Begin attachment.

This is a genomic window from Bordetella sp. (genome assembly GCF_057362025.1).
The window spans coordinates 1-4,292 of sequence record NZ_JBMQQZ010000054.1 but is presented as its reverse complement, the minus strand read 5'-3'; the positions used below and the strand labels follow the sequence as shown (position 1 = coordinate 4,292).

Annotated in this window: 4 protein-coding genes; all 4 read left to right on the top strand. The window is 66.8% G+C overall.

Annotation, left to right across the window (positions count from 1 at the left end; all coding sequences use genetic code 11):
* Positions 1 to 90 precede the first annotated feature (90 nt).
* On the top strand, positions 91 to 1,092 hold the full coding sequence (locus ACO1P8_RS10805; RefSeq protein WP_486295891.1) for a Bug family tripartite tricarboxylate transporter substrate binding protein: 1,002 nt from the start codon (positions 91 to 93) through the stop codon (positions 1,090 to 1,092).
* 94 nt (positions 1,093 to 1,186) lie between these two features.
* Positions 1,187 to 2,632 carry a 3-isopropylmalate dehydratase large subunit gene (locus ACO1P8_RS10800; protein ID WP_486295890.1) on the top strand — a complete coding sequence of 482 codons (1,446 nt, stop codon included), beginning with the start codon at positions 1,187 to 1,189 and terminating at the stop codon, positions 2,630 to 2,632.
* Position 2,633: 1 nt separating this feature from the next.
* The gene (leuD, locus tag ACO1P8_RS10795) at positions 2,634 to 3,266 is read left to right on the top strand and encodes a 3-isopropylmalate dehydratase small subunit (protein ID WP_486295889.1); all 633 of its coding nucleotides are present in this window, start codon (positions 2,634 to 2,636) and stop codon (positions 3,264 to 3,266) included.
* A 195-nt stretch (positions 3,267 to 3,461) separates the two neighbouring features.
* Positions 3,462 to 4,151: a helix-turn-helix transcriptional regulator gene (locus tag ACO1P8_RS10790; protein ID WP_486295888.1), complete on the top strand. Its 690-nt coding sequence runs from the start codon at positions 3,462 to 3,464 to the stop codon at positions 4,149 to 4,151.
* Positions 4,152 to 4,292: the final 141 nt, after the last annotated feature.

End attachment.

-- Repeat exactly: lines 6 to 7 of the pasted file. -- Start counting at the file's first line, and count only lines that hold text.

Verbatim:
* On the top strand, positions 91 to 1,092 hold the full coding sequence (locus ACO1P8_RS10805; RefSeq protein WP_486295891.1) for a Bug family tripartite tricarboxylate transporter substrate binding protein: 1,002 nt from the start codon (positions 91 to 93) through the stop codon (positions 1,090 to 1,092).
* 94 nt (positions 1,093 to 1,186) lie between these two features.